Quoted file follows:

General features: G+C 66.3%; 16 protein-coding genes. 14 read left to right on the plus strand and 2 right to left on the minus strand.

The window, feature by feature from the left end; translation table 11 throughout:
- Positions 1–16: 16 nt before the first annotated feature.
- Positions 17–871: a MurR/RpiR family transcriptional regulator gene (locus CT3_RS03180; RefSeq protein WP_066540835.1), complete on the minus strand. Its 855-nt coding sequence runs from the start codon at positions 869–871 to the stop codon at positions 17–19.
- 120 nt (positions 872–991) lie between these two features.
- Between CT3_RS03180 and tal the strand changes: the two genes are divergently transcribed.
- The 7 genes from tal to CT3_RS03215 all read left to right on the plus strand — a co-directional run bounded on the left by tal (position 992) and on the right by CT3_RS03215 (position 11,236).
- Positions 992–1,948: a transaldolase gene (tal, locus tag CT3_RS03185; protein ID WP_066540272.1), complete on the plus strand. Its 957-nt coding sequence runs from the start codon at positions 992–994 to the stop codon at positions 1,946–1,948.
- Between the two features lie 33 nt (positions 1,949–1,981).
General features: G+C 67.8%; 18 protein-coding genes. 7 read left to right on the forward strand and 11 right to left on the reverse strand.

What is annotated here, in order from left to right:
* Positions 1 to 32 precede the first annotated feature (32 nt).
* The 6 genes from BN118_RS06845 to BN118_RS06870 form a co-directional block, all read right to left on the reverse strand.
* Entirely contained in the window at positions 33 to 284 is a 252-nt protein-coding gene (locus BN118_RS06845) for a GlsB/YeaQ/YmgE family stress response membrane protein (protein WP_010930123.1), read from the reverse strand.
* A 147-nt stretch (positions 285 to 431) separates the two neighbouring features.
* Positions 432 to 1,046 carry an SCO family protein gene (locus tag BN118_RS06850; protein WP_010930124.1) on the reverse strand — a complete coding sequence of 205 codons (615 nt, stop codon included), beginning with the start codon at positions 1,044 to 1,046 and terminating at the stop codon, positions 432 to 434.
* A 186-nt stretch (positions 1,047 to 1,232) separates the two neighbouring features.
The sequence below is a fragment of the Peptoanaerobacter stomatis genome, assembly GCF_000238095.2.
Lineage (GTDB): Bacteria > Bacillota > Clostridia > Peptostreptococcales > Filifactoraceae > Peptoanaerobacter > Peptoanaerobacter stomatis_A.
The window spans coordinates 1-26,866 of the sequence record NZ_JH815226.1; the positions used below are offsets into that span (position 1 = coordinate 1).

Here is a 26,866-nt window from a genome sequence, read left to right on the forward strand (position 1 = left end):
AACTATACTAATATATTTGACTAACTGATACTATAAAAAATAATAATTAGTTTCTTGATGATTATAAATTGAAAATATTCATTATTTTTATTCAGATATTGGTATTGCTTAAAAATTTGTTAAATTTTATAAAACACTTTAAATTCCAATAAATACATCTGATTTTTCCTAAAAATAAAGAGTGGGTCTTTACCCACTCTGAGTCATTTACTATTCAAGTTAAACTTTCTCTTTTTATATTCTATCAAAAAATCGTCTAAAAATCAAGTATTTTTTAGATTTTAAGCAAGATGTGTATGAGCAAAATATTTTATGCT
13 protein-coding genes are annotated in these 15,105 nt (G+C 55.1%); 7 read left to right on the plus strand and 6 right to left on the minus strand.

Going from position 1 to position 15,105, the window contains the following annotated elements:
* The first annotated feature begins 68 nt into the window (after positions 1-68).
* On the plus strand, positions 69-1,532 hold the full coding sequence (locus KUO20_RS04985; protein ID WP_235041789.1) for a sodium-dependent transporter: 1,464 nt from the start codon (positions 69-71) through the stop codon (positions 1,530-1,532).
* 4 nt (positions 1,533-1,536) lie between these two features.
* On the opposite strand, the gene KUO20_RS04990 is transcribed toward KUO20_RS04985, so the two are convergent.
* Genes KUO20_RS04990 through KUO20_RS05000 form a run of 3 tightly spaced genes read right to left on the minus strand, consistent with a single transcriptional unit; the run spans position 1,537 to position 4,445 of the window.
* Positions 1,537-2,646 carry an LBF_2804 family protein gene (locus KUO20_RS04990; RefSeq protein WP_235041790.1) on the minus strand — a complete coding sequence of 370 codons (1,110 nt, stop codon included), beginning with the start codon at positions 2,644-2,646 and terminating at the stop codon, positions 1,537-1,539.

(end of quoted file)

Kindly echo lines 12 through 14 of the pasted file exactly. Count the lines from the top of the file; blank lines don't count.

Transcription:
* Positions 1 to 32 precede the first annotated feature (32 nt).
* The 6 genes from BN118_RS06845 to BN118_RS06870 form a co-directional block, all read right to left on the reverse strand.
* Entirely contained in the window at positions 33 to 284 is a 252-nt protein-coding gene (locus BN118_RS06845) for a GlsB/YeaQ/YmgE family stress response membrane protein (protein WP_010930123.1), read from the reverse strand.